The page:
This is a review of the Damien Hirst exhibition called “Treasures from the wreck of the unbelivable” at the Palazzo Grassi in Venice that I posted on Trip Advisor on 19th June 2017
‘Treasures from the wreck of the unbelievable’ is an amazing, irreverent and gauche exhibition. It is by turns both beautiful and ugly, meaningful and vaccuous. The perfect place for it is Venice. By placing this work there, Hirst is sticking two fingers up to the art establishment that revere Venice as the home of great art.
The premise of the exhibition is that an ancient ship has sunk with treasures from across the world. These treasures have now been excavated from the seabed by divers and are displayed with the customary descriptions from experts. On the way in you watch a ‘documentary’ about the raising of the artefacts in which a voice-over says things along the lines of “I’m not saying it is the truth, but there could be some truth in it”. The exhibits seem at first to be plausible but later you see encrusted statues of Mickey Mouse and Hirst himself. I enjoyed wondering what would come next and confess to occasionally laughing out loud.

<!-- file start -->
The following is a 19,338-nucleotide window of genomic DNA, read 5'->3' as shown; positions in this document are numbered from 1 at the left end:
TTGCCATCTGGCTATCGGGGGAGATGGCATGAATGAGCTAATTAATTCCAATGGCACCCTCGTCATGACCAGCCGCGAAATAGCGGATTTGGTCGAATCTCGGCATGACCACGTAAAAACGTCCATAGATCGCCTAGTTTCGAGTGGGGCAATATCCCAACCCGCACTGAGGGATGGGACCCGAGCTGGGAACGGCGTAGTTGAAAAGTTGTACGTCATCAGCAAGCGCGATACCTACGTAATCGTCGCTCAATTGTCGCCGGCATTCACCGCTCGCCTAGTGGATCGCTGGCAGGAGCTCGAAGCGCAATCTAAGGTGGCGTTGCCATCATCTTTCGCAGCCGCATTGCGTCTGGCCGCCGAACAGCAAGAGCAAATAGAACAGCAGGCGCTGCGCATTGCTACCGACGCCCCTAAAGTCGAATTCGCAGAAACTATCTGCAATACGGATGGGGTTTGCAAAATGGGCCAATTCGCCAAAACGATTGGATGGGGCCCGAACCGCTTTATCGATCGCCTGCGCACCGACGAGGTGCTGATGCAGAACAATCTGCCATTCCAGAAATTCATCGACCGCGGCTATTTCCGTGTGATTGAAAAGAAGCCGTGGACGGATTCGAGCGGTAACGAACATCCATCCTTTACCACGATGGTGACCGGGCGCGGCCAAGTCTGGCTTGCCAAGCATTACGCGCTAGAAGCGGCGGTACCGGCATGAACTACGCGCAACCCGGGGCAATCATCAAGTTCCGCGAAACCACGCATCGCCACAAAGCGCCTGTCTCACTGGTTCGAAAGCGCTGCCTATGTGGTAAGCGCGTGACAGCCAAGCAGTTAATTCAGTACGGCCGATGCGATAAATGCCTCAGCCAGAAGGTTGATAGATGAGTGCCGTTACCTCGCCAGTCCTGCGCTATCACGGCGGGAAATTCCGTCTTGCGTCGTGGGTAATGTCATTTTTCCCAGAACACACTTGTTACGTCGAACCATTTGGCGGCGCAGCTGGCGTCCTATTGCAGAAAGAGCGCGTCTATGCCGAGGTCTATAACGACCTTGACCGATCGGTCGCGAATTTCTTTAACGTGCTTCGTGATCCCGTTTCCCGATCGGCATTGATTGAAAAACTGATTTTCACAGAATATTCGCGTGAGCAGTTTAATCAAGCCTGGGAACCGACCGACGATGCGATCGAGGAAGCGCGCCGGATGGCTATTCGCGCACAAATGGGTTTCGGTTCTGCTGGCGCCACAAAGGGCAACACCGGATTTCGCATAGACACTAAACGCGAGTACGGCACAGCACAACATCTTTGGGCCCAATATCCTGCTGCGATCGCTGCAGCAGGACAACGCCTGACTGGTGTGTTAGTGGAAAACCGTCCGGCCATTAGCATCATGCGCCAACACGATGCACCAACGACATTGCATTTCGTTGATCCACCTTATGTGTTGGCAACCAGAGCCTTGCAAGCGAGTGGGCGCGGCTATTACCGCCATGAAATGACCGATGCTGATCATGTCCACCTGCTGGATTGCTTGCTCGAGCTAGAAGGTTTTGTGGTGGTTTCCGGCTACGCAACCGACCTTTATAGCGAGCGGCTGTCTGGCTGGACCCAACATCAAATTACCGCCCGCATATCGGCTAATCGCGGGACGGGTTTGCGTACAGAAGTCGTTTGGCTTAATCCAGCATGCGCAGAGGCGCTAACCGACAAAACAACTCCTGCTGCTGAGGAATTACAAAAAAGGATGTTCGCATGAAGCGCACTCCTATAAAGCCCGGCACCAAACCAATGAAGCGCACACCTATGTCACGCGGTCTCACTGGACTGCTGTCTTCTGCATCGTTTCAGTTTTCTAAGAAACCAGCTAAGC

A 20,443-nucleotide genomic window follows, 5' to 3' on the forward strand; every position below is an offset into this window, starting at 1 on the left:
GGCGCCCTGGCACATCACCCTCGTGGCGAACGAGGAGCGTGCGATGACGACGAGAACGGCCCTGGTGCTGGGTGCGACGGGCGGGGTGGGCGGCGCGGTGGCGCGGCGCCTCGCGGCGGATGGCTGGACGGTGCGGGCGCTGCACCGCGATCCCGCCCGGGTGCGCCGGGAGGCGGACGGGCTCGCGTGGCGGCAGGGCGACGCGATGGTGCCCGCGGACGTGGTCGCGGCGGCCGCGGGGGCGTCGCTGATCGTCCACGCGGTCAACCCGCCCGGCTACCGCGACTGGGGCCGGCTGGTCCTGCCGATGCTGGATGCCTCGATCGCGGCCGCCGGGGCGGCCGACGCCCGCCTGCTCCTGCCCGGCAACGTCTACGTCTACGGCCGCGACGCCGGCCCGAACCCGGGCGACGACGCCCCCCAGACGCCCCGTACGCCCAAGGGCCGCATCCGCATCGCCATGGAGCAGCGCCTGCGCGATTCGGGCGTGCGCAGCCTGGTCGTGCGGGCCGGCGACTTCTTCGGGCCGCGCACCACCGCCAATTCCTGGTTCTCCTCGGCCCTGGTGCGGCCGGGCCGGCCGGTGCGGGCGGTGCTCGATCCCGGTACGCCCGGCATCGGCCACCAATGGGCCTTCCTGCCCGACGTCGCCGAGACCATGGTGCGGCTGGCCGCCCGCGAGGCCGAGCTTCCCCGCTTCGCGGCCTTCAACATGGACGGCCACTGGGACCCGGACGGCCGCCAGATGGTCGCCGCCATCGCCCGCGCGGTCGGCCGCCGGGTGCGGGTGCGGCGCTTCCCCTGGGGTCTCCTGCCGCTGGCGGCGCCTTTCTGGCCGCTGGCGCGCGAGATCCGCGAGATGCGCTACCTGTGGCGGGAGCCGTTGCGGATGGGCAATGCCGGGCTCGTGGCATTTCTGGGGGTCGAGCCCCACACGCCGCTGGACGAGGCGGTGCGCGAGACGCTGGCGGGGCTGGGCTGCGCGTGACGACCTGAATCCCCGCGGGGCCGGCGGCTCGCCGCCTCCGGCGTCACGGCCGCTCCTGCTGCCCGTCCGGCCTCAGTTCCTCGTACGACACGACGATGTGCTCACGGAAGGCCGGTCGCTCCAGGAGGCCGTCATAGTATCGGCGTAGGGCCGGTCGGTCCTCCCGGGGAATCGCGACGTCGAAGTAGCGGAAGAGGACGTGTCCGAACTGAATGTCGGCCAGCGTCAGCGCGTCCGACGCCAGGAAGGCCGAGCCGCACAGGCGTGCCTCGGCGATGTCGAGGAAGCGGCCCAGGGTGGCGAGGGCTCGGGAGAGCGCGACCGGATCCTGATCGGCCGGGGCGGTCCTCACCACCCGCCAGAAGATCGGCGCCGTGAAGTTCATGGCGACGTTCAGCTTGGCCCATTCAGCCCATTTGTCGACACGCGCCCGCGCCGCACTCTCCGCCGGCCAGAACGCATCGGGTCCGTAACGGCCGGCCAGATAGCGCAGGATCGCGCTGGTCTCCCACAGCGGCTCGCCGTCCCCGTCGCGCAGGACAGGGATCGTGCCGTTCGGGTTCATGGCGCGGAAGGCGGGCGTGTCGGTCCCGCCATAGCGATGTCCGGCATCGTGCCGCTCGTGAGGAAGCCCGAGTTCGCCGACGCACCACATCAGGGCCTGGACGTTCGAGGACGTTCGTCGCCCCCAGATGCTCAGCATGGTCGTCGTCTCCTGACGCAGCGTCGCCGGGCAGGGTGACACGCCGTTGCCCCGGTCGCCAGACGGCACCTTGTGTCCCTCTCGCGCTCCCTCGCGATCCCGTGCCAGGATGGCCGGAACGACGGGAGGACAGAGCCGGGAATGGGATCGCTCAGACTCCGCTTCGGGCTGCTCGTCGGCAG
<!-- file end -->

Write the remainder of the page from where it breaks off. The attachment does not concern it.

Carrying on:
However, despite enjoying the irony, the size of the imagination and the craft, I also felt frustrated by the nihilism. The exhibition seemed to me to say “Don’t believe anything” / “there is no truth” / “there are no experts”. These are mantras that we have heard in Trump’s USA or UK’s Brexit and personally they make me despair. If we don’t find meaning in things, if we cant see the difference between the price of something and its value, if we cant come to appreciation of our past, then how can we feel passionate about anything. If you see a Titian painting in a Venice church you can see passion and belief. It jumps out at you. For this reason it has been captivating people for hundreds of years. Art can be amusing, irreverent, challenging, but it can also be passionate.
So if you get a chance to go, do. It is certainly an exhibition that makes you think and laugh, but… maybe… also leaves you feeling a little empty.